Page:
At one point I worked my way over to the restroom and encountered a guy in a Carolina Panthers jacket on the way. And so some friendly trash talk was in order. "How did you get here without ending up in Mexico: don't all the cars in Charlotte only turn left?" He was a good sport and thought it was pretty funny. Original, at the least. I did too. I was proud of myself for having thought of it. Even moreso for not being one of the 60+ people in the hallway waiting to be allowed in. Good luck.

Eventually it was game time so we headed over to the stadium to get our customary hot dogs (always from Joe's) and kettle corn (always from The Dragon) from the vendors on the street before getting patted down on the way in. The Blackhawk helicopters that Kristin had seen earlier in the week flew overhead as the National Anthem was wrapping up (they had one of those nifty radar-jamming planes accompanying them which is definitely cool, albeit in a slightly uncomfortable way) and then it was time to raise the 12th Man Flag. This is a tradition at the start of all home games, where someone of local or Seahawks significance raises a flag with a giant #12 on it. The flag had been flying atop the Space Needle for the past week and Seahawks owner and Microsoft co-founder Paul Allen did the honors. It was a touching moment as he had never done it before and, if not for him, the team would have been moved to Los Angeles a decade ago. He saved the team and the fans are indeed appreciative. Also, watching a billionaire in a giant puffy winter coat flail about waving a towel and cheering is just plain cool.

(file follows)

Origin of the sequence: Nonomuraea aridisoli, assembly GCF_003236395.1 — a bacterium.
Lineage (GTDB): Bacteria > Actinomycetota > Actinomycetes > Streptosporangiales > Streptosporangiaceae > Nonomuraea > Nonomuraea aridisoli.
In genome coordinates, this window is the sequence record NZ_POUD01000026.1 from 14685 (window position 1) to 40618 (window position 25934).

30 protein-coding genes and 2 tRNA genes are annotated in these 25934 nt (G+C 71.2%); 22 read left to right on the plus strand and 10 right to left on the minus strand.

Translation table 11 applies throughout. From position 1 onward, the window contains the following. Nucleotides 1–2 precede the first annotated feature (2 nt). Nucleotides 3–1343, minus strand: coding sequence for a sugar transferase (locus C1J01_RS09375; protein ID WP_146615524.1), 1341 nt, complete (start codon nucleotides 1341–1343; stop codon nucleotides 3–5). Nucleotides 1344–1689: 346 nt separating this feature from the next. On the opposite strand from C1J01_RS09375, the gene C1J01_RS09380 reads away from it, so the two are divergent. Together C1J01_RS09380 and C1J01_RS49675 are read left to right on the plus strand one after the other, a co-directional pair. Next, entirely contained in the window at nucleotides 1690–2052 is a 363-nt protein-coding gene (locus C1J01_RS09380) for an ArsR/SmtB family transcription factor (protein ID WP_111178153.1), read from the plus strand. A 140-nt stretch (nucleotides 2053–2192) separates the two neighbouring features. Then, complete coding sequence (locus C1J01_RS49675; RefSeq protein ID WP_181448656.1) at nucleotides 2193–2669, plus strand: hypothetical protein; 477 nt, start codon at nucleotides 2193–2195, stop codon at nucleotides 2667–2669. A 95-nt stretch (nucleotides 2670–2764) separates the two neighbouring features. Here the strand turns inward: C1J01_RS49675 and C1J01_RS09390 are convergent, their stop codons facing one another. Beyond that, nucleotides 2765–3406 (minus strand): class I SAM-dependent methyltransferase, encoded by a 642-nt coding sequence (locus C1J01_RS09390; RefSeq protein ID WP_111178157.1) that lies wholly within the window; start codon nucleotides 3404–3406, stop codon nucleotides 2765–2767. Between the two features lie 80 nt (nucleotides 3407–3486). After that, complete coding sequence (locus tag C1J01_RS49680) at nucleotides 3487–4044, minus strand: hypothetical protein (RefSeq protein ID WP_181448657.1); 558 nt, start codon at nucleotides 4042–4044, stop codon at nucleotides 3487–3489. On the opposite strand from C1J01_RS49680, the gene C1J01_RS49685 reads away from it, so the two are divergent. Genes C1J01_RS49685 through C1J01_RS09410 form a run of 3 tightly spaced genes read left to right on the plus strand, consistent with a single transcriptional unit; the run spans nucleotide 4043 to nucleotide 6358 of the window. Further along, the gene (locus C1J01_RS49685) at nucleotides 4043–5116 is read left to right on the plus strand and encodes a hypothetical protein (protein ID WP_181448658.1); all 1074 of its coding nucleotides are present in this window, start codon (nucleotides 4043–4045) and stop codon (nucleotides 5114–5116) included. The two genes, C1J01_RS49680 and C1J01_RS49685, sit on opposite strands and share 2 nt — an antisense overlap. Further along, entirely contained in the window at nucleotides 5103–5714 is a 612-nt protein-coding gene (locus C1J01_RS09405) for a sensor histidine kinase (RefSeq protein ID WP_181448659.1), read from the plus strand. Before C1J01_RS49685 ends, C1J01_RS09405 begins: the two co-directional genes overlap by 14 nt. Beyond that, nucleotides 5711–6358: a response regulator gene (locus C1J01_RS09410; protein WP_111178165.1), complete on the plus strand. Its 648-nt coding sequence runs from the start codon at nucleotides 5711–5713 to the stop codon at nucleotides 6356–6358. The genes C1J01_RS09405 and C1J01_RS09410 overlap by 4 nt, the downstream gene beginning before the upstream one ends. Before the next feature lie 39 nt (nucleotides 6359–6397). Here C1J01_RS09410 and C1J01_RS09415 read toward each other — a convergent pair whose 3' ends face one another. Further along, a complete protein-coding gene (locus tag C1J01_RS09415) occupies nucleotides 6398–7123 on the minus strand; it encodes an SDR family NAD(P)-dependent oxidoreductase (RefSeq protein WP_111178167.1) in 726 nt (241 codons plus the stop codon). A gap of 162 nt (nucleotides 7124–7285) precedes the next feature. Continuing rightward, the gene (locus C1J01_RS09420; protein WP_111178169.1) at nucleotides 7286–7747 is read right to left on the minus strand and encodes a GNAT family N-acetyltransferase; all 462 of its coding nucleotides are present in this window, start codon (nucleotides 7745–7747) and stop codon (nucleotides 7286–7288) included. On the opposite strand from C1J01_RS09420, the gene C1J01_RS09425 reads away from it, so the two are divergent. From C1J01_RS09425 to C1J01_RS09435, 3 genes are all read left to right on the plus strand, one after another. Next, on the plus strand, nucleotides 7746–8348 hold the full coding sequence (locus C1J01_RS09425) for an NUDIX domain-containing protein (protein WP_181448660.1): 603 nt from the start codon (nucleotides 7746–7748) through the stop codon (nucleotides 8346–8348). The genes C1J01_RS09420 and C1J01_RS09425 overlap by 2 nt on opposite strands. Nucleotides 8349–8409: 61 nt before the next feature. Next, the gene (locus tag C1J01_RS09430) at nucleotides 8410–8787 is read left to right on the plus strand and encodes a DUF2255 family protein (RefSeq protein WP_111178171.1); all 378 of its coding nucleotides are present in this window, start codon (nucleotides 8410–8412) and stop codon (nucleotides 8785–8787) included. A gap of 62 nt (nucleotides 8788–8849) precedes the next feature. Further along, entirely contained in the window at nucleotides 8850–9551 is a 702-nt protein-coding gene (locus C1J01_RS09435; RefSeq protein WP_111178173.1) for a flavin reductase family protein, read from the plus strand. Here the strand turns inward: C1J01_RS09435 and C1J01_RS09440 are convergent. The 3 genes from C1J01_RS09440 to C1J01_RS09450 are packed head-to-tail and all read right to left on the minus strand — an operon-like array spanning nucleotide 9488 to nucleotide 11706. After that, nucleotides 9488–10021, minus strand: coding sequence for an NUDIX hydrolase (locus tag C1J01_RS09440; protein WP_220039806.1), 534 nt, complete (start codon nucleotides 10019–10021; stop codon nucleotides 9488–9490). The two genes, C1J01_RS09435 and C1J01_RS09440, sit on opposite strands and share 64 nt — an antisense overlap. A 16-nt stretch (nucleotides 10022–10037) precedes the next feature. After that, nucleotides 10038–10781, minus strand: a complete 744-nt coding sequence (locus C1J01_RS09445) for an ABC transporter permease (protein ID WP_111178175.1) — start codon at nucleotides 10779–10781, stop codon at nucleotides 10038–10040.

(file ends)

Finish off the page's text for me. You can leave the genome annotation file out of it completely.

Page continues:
The game was a rout. All week long we heard about how unstoppable Carolina's star wide receiver Steve Smith is (and he is damn good) but the Seahawks defense had an answer for everything and shut him down. The Panthers only managed a measly 6 yards of offense in the first quarter. A mere 56 total yards at halftime. Meanwhile, the Seahawks were unstoppable. They threw with precision, they ran with force, and Carolina could do little to keep them off the field. The Seahawks seemed to move the ball and score at will. The game ended with a final score of 34 to 14, and the Seahawks controlled the ball for nearly 42 minutes, compared to Carolina's scant 18 minutes of possession.